Here’s more from the Buckminster Fuller Institute:
Bucky designed a home that was heated and cooled by natural means, that made its own power, was earthquake and storm-proof, and made of permanent, engineered materials that required no periodic painting, reroofing, or other maintenance.
The Dymaxion House was to be leased, or priced like an automobile, to be paid off in five years. All this would be possible now if houses were engineered, mass-produced, and sold like cars. $40,000.00 sounds about right.
Toward the end of WWII, Fuller attempted to create a new industry for mass-producing Dymaxion Houses but it never took off. The Dymaxion House might simply have been before its time.
But is humanity ready today for an affordable, mass-produced house?
I’d say yes, considering many young people can’t even afford the down payment of a home these days. It’s time to rethink the matter of shelter, both in terms of how we build them and how big is “enough”. The Ecocapsule “comfortably houses two adults” and maybe even an infant but that’s about it, i.e. if you have kids or plan on starting a family then the Ecocapsule might not be for you. Of course, you can always buy another Ecocapsule as your children grow up but I’m pretty sure there are more financially sound shelter options our there for growing families.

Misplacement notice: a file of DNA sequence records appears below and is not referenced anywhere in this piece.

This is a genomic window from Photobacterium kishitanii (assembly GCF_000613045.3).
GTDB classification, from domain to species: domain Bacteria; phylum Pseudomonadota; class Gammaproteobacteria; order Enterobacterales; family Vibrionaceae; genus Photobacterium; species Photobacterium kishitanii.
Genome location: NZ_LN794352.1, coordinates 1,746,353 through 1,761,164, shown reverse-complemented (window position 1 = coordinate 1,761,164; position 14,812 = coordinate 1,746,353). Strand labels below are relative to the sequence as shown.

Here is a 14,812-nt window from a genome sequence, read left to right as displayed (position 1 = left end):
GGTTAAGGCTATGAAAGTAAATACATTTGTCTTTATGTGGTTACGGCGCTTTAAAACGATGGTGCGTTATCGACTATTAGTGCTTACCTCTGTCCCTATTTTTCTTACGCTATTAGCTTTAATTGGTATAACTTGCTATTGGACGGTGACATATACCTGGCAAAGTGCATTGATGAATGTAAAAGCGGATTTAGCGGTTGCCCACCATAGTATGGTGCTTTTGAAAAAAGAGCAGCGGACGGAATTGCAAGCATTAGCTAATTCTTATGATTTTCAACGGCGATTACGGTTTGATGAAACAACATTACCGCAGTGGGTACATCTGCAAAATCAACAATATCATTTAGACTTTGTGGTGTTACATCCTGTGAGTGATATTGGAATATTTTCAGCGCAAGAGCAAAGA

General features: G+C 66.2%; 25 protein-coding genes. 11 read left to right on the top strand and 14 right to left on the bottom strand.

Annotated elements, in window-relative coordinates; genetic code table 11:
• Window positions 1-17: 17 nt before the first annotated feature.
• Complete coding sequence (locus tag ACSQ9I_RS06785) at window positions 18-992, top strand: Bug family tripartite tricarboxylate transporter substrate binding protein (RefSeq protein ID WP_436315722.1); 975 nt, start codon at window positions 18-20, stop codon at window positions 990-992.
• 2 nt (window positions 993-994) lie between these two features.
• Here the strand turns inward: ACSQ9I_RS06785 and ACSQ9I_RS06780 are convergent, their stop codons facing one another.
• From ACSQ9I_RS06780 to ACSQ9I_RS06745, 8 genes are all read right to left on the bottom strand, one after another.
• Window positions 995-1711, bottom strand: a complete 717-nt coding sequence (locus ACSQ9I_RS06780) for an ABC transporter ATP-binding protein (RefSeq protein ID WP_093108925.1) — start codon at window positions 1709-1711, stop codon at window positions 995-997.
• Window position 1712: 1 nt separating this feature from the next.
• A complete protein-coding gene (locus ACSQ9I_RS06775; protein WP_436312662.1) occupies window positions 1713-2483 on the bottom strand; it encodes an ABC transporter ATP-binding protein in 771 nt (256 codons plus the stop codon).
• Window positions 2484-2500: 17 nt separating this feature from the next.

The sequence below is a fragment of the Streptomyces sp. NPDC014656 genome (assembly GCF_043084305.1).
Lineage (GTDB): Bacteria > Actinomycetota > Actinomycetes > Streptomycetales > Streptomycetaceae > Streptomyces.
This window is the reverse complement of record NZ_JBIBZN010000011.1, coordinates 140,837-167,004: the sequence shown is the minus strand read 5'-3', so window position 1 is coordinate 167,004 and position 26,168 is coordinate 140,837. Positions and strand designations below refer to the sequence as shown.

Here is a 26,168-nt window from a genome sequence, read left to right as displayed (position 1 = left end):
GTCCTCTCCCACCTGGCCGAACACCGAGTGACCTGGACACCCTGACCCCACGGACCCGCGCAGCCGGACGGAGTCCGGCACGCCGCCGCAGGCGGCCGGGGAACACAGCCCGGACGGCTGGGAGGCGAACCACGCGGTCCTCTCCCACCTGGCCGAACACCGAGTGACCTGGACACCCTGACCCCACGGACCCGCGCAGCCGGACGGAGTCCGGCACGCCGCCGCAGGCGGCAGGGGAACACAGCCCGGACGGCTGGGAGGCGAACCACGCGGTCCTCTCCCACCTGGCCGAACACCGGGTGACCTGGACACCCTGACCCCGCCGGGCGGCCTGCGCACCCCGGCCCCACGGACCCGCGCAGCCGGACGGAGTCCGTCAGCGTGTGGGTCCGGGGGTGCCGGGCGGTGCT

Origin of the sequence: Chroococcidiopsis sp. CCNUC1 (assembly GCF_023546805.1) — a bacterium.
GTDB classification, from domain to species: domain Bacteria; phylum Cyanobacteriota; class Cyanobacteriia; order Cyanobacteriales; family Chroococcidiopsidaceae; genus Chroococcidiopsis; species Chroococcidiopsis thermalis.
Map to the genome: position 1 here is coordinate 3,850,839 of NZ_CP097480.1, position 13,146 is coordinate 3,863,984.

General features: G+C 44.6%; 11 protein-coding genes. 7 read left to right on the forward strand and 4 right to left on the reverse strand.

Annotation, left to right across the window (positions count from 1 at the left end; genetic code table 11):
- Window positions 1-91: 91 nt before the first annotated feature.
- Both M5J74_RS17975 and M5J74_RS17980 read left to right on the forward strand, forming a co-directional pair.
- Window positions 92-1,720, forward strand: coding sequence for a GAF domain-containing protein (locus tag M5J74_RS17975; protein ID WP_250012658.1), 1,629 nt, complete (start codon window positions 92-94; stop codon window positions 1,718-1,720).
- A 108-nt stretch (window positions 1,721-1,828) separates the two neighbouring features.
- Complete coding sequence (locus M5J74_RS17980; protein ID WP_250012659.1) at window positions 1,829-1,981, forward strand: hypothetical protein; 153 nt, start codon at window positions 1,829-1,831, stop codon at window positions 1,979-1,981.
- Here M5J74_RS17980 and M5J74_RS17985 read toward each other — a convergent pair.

Of course, access to shelter goes hand in hand with access to land. Even if the Ecocapsule would cost a meagre $10,000, that won’t help you if you still have to shell out $100,000 for a piece of land.
I don’t think the Ecocapsule is a no-brainer, but it does show potential. Aside from proving that Nice Architects can deliver a quality product, I think the success of the Ecocapsule will come down to affordability (they’ll announce the price in Q4 this year).
To have a shot at really making a difference in satisfying shelter needs worldwide they need to get their production costs down so they can mass-produce this thing at a good price.
If not, the Ecocapsule might end up being yet another luxury niche shelter. Looking at their website though, maybe a niche shelter is what they want as they’re positoing the Ecocapsule as a potential “independent research station” or a tourist lodge, emergency housing or a humanitarian-action unit.
Mass-production is the only sensible way to make a shelter such as the Ecocapsule viable for the broader masses, or possibly if you sell it IKEA-style as a DIY-kit. But what you gain in terms of lower costs you lose in flexibility. With the solar cells, wind turbine and water collection / filtration all built into the Ecocapsule you can’t easily repair or upgrade parts down the road. You can’t just unplug the solar cells and plug in new ones. With this in mind, the Ecocapsule is clearly not designed to last for generations. But that’s not necessarily a bad thing, as long as the price is right.
Another question mark that came up: They state on the website that it has a flushing toilet. That makes me wonder, how do you manage the waste? And considering the limited water storage is flushing down your feces really the best use of the limited water you have? A better alternative in my mind would be a composting toilet. Not as “fancy”, but certainly more manageable in terms of maintenance.
I’d love to hear your thoughts. Would you want to live in an Ecocapsule if the price was right?